Block party’s fate rests on aid gathered | AspenTimes.com

Block party’s fate rests on aid gathered

Andre Salvail
The Aspen Times
Aspen, CO Colorado

ASPEN – The Aspen City Council and the chief organizer of the Big Aspen Barbecue Block Party have scheduled a meeting for Tuesday that could decide the fate of the event.

John Speers, general manager of The Little Nell and coordinator of the barbecue block party, said Friday he’s hopeful that negotiations over a city subsidy and the location of the proposed late August event will go well.

The two-day block party has taken place only once, in August 2010. Organizers canceled it in 2011 because of a controversy over the location and scheduling conflicts with a city-sponsored event, MountainSummit: MountainFilm in Aspen.

Speers spoke about the unusual degree of difficulty involved in trying to bring barbecue, live music and a social atmosphere to downtown Aspen during a weekend when summer tourism usually begins to wane.

“I’ve certainly been surprised at some of the roadblocks we’ve come across,” he said. “There is a lot of enthusiasm for the event, but there are a few in the community who struggle to see the benefits, and that’s unfortunate.”

With musicians serving up live blues and pit masters from around the country dishing out barbecue and sides, the event drew some 7,000 people in 2010. Organizers and public officials saw the inaugural block party as a hit with local residents despite the fact that it experienced a $30,000-plus loss.

However, during a council work session in March, shopkeepers adjacent to the festival’s location on the Gondola Plaza and an area of Hunter Street near The Little Nell roundly criticized the festival. Restaurateurs said it detracted from their regular dinner business, and retailers complained that the smoke from the barbecue pits hindered their operations. Some alleged that it didn’t seek to involve local barbecue purveyors.

A compromise plan to reduce the festival’s hours and move the event to Monarch Street outside the Limelight Lodge, with music in nearby Wagner Park, failed amid objections from Gram Slaton, the Wheeler Opera House’s executive director. He worried that the noise and smoke would be detrimental to MountainSummit, scheduled for the same weekend at the Wheeler.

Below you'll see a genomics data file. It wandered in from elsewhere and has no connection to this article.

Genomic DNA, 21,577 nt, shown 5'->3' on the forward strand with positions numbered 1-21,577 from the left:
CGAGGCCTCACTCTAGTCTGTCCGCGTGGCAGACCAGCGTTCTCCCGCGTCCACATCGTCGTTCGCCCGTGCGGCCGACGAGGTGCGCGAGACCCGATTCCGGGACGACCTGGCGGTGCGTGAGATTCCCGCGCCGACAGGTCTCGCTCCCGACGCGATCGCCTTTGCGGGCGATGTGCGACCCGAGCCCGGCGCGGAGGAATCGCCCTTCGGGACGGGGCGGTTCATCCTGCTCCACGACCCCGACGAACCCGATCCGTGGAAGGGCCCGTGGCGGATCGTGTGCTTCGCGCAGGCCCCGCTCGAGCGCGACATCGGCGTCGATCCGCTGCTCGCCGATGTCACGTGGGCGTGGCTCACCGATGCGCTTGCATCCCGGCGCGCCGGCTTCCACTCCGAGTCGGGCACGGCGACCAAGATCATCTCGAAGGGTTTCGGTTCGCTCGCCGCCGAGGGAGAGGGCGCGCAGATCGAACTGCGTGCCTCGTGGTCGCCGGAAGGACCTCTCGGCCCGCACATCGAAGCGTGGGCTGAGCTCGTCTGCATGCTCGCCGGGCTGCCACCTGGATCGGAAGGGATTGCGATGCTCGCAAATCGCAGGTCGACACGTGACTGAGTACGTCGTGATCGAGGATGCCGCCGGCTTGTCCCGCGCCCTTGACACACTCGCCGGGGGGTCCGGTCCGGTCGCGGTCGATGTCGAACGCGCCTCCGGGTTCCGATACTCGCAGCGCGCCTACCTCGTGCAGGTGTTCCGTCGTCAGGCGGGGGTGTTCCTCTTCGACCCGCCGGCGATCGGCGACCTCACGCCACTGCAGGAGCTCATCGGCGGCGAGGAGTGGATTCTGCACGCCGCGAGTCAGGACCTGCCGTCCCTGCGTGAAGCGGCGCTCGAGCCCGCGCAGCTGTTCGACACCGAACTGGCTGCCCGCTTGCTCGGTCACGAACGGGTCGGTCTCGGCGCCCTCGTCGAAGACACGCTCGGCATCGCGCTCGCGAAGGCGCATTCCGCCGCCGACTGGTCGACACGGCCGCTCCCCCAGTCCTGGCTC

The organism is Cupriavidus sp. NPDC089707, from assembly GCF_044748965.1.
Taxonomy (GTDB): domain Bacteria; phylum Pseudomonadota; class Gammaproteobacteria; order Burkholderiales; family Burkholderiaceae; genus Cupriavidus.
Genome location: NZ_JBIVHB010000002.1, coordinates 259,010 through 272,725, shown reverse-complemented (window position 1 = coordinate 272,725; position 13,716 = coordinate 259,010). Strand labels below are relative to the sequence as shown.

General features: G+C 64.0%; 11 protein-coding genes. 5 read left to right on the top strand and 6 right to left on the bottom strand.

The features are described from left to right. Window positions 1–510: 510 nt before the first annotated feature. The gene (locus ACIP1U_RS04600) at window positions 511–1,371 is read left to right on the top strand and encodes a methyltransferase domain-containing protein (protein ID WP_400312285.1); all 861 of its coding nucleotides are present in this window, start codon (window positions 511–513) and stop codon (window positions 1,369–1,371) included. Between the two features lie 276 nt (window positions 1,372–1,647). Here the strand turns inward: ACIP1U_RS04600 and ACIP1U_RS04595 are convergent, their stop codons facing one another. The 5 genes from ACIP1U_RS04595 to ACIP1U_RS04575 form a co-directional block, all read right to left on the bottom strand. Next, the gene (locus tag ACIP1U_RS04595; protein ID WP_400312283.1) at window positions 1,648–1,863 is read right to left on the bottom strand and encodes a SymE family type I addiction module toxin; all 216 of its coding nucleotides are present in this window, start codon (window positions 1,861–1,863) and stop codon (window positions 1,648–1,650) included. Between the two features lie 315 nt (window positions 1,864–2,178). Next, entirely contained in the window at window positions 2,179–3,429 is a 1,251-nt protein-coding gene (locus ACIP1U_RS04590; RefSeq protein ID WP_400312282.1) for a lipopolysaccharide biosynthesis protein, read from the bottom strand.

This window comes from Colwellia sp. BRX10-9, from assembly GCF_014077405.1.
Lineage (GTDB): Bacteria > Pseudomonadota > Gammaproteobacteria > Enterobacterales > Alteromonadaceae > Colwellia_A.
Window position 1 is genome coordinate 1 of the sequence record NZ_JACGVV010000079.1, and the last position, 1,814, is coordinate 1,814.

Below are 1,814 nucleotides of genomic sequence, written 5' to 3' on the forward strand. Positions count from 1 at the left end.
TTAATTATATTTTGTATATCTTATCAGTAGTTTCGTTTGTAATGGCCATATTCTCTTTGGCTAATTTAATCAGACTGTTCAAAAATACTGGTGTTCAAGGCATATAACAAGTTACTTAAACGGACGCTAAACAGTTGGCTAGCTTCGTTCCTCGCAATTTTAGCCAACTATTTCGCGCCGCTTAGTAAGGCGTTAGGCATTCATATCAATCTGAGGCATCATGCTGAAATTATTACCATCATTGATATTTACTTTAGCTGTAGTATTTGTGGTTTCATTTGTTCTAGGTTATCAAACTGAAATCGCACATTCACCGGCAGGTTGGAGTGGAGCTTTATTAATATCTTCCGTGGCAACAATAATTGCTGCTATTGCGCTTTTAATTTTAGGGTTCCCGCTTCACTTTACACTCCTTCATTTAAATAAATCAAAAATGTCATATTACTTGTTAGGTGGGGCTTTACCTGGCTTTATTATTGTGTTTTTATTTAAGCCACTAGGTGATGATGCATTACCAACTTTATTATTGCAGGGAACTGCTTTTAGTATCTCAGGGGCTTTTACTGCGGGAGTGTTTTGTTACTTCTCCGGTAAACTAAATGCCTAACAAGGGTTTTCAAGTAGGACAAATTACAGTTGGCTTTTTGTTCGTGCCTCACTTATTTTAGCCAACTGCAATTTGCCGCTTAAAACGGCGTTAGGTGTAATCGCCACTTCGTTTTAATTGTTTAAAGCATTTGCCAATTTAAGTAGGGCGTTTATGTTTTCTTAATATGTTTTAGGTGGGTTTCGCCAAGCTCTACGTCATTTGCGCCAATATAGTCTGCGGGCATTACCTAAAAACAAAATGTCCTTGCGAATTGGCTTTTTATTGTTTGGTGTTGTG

Speers was offered Rio Grande Park as an alternative, but he dismissed the location as being too far off the beaten path and lacking nearby hotel and kitchen support. Aspen Skiing Co. owns both The Little Nell and the Limelight Lodge.

Assistant City Manager Randy Ready said city administration views the event as a positive community offering. He said the council faces two questions: whether to grant money to the block party as a way of offsetting potential losses while also providing a community benefit, and finding the most suitable location.

Speers said the location near the Limelight, along Monarch Street, appears to be the most workable alternative given the continued opposition to the site of the first event. Though the city’s film festival at the Wheeler would take place on the same weekend as the block party, which is set for Aug. 25-26, Ready and Speers say the conflict might be resolved by putting the party’s outdoor music stage in a strategic location on Monarch Street where the performances wouldn’t affect the Wheeler.

The block party and the film festival would follow two separate stages of the USA ProCycling Challenge scheduled to stop in Aspen earlier in the week.

Speers said one issue with the city involves the need for a subsidy. He said he’s seeking $40,000 from the pool of money the city uses annually to subsidize special events. However, Speers said he spoke with a few council members who are of the understanding that no money can be made available for the block party this year. The city provided $15,000 in seed money for the event two years ago.

“I think it’s an event that we, as (city) staff, would like to see happen,” Ready said. “There’s a lot of community excitement about it and the sponsors are dedicated to seeing if they can get some local participants (to provide barbecue) the next time around.

“It was a fun thing and a nice addition to the calendar. Whether we can pull it off in terms of the funding request remains to be seen.”

Councilman Derek Johnson said that while he believes the barbecue block party’s hurdles can be jumped, all the parties involved must work toward a common agreement.

“I think in that first year, we were in a down period, and it was a great event,” Johnson said.

He said he sees no problem with the proposed location near the Limelight Lodge.

“I have a hard time completely understanding how an outdoor event over on Monarch a block and a half away can affect an indoor event at the Wheeler,” he said.

On Friday afternoon, Speers said he was planning to speak with the organizers of the New York version of the Big Barbecue Block Party to see if they are interested in co-producing the Aspen event this year, as they did in 2010.

Their response, and the city’s level of support, will determine whether Aspen residents and visitors will enjoy street-level blues and barbecue on the fringes of downtown come late August.

asalvail@aspentimes.com


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